Goa: HIV plus kids chased out of school, parents want others gone too
Parents protesting against the admission of 13 HIV+ve students to Goa’s Fatima High School, in South Goa’s Rivona village, appear to have won round one.
Panaji: Parents protesting against the admission of 13 HIV+ve students to Goa’s Fatima High School, in South Goa’s Rivona village, appear to have won round one. After being chased out from the school the students have been secretly admitted to another school in north Goa. But the fate of 23 other non-HIV students, who happened to cohabit with the 13 HIV+ve students at a Church-run Children’s home now hangs in balance
The Parents Teachers Association (PTA) of Fatima High School, in Rivona, a mining town located 50 kms from Panaji, are now demanding the removal of the 23 non-HIV students admitted to the school, claiming their presence in school too, could put the safety of their wards at risk.
Firstpost had first written about an unprecedented scenario which had presented itself in Goa earlier this week, where the PTA of Fatima High School was holding school authorities, as well as the fate of 13 HIV+ve students, to ransom by threatening to boycott the school, if the HIV+ve students were allowed to continue in the educational institution.
A meeting called on Friday morning by the state Education department, chairperson of State Commission for Protection of Child Rights, school management and the PTA failed to resolve the deadlock, with as many as 40 parents resolving to withdraw their children from the school. By evening 25 parents have already applied for a school leaving certificate, so that they could transfer them to other schools nearby.
“We had a meeting today to discuss the issue. The parents are insecure about their children’s safety. They wanted us to give in writing that the non-HIV students will not be affected by HIV in the future. It is an unreasonable demand. It is extremely unfair. I feel for the children,” local MLA Subhash Phaldesai told Firstpost.
Fr. Maverick Fernandes, a Church official involved in the educational affairs of the religious institution, confirmed that the 13 HIV+ve students, whose presence had first sparked the protests from the parents some days back, had been sent to another school. He was, however, unwilling to spell out more details, possibly for the fear that leakage of the information could spark another chain of protests.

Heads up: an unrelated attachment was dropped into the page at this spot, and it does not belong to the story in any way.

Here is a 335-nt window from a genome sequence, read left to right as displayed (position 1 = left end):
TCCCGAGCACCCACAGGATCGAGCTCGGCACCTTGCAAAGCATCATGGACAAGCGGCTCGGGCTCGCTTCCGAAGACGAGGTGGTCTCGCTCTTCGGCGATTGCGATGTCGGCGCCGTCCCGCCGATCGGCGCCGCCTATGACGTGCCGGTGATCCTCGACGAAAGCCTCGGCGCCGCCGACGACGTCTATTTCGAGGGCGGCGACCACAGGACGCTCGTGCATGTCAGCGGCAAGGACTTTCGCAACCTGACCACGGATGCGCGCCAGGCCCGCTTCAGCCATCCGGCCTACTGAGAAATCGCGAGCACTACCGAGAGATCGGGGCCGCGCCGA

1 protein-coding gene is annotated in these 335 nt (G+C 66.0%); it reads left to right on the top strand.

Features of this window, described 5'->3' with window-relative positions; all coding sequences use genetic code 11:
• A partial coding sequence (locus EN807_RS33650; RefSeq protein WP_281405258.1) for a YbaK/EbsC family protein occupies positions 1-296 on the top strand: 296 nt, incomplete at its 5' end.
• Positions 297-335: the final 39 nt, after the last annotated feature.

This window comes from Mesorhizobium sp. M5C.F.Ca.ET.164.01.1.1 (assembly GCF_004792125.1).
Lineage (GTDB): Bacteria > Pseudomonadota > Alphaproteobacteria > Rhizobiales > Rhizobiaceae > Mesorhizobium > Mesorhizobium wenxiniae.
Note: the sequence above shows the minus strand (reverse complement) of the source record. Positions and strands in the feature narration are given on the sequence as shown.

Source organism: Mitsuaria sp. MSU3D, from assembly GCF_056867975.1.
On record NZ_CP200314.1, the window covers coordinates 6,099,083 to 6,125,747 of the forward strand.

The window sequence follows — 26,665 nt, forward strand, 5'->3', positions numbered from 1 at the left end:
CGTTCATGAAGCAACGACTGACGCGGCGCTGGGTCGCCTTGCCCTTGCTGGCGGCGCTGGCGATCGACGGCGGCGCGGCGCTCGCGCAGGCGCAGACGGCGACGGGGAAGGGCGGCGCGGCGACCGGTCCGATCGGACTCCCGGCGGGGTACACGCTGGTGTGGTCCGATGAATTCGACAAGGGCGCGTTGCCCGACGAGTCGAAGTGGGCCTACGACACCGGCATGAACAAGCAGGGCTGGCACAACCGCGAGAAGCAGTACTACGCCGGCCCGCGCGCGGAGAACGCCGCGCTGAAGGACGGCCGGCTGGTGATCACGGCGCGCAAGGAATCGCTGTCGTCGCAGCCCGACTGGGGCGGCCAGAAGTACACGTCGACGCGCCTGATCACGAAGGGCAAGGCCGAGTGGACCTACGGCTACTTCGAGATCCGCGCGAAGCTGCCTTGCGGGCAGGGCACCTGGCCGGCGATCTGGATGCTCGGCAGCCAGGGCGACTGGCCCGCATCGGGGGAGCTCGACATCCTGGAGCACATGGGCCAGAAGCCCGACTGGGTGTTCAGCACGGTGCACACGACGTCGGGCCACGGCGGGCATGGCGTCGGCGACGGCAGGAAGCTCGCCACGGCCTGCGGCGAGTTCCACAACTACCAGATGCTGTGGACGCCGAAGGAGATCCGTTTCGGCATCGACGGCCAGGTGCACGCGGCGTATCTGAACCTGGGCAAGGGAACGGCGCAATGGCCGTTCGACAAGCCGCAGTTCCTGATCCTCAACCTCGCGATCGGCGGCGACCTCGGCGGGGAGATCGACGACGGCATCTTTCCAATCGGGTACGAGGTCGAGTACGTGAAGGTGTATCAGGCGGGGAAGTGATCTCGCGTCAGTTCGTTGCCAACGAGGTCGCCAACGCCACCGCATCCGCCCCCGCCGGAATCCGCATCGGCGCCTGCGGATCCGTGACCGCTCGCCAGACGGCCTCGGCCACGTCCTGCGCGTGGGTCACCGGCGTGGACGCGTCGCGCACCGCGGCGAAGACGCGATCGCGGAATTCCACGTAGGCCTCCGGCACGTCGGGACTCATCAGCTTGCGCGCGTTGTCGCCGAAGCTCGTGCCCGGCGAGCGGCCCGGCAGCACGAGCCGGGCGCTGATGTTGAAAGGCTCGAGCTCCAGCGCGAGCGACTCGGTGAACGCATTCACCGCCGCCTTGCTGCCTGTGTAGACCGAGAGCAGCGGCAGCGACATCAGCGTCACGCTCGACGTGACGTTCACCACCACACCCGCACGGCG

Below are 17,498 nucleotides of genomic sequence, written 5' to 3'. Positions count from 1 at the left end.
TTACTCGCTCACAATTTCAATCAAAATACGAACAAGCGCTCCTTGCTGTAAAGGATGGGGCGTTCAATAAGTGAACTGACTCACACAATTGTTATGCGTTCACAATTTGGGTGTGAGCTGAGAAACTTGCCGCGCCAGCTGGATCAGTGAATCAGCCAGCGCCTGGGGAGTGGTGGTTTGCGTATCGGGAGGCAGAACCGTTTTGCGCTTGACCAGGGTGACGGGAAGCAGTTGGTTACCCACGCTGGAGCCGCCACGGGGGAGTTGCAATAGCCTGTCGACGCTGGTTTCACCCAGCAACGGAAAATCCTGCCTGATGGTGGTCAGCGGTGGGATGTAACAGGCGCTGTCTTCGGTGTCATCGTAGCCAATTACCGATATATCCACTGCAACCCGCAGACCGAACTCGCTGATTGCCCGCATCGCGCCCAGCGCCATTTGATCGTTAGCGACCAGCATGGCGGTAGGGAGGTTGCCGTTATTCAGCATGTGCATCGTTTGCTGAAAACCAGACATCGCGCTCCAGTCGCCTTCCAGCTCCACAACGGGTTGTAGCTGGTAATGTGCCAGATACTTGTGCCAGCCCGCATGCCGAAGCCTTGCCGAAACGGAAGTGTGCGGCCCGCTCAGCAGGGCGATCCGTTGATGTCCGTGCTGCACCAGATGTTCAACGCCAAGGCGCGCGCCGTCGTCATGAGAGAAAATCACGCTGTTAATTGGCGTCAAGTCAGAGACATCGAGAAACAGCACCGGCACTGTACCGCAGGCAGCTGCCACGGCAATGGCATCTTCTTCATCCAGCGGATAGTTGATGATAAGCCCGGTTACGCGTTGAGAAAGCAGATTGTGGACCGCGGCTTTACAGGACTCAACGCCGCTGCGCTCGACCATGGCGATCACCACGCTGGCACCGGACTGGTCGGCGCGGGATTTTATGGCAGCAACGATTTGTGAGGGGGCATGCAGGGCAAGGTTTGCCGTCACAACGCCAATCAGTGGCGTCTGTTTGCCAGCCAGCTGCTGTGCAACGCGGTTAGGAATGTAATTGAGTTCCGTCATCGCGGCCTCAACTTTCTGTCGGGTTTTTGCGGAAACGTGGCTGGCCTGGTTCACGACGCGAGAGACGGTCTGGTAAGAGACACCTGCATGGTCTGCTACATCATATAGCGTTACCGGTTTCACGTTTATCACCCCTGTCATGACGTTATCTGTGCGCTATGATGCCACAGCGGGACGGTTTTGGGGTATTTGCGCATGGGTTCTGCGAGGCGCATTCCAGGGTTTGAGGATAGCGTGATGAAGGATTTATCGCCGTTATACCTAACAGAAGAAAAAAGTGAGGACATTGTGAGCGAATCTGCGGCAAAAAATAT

Fernandes said several efforts were made at the Friday meeting to educate and make the 150-odd parents aware about the manner in which HIV spreads, after which some parents, he claims were convinced.
“We tried to allay their fears about HIV and that in light of the recent Supreme Court judgement, no student could be discriminated against,” Fernandes said.
The shocking controversy comes a few months after the Supreme Court issued notices to central and state governments following a petition filed by NAZ Foundation Trust, which sought to ensure that HIV positive school children should not be discriminated against at time of admission to schools. The public interest litigation had requested for framing of guidelines under the Right to Children to Free and Compulsory Education Act 2009, which ensures that students should not expelled from schools on account of their HIV status.
The HIV+ve students, who belong to a children’s home run by nuns in Quepem, in South Goa, were in June denied admissions to another school at Sulcorna village nearby, also run by Salesian priests, following similar protests there.
The students, of varying ages and Standards, had been studying via open school curriculum until the nuns who run the Children’s Home decided to admit them to regular schools in the vicinity.
Meanwhile, the state Education department is expected to respond to a notice issued by Green Goa Foundation, a local NGO, to state education director Anil Powar, asking him to ensure that the HIV-positive students are not denied their right to education.
“The hearing with the Education department officials is expected to be tomorrow,” Raison Almeida of the Foundation said. In his notice, Almeida said he would be forced to petition the Bombay High Court bench in Goa if the Education department doesn't ensure admissions to the HIV-positive students.
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